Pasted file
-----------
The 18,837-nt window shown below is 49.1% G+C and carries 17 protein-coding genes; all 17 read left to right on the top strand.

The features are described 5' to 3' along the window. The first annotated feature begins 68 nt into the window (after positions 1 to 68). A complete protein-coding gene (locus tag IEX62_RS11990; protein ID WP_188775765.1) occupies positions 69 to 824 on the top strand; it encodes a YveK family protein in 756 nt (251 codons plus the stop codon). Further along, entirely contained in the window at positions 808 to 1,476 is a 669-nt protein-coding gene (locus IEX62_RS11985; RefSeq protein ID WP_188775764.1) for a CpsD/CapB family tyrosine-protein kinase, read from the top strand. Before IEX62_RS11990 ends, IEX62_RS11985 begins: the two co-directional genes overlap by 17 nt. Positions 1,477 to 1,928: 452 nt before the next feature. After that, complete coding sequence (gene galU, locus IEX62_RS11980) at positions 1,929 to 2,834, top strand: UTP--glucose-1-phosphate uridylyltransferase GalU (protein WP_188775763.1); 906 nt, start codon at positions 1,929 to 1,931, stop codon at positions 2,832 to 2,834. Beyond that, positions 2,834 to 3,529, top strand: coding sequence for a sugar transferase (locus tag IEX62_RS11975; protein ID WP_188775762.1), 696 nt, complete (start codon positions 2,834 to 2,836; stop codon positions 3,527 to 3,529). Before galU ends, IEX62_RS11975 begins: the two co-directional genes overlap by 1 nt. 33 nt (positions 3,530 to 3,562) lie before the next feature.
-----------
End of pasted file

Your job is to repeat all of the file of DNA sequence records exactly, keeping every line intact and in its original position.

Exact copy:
The 18,837-nt window shown below is 49.1% G+C and carries 17 protein-coding genes; all 17 read left to right on the top strand.

The features are described 5' to 3' along the window. The first annotated feature begins 68 nt into the window (after positions 1 to 68). A complete protein-coding gene (locus tag IEX62_RS11990; protein ID WP_188775765.1) occupies positions 69 to 824 on the top strand; it encodes a YveK family protein in 756 nt (251 codons plus the stop codon). Further along, entirely contained in the window at positions 808 to 1,476 is a 669-nt protein-coding gene (locus IEX62_RS11985; RefSeq protein ID WP_188775764.1) for a CpsD/CapB family tyrosine-protein kinase, read from the top strand. Before IEX62_RS11990 ends, IEX62_RS11985 begins: the two co-directional genes overlap by 17 nt. Positions 1,477 to 1,928: 452 nt before the next feature. After that, complete coding sequence (gene galU, locus IEX62_RS11980) at positions 1,929 to 2,834, top strand: UTP--glucose-1-phosphate uridylyltransferase GalU (protein WP_188775763.1); 906 nt, start codon at positions 1,929 to 1,931, stop codon at positions 2,832 to 2,834. Beyond that, positions 2,834 to 3,529, top strand: coding sequence for a sugar transferase (locus tag IEX62_RS11975; protein ID WP_188775762.1), 696 nt, complete (start codon positions 2,834 to 2,836; stop codon positions 3,527 to 3,529). Before galU ends, IEX62_RS11975 begins: the two co-directional genes overlap by 1 nt. 33 nt (positions 3,530 to 3,562) lie before the next feature.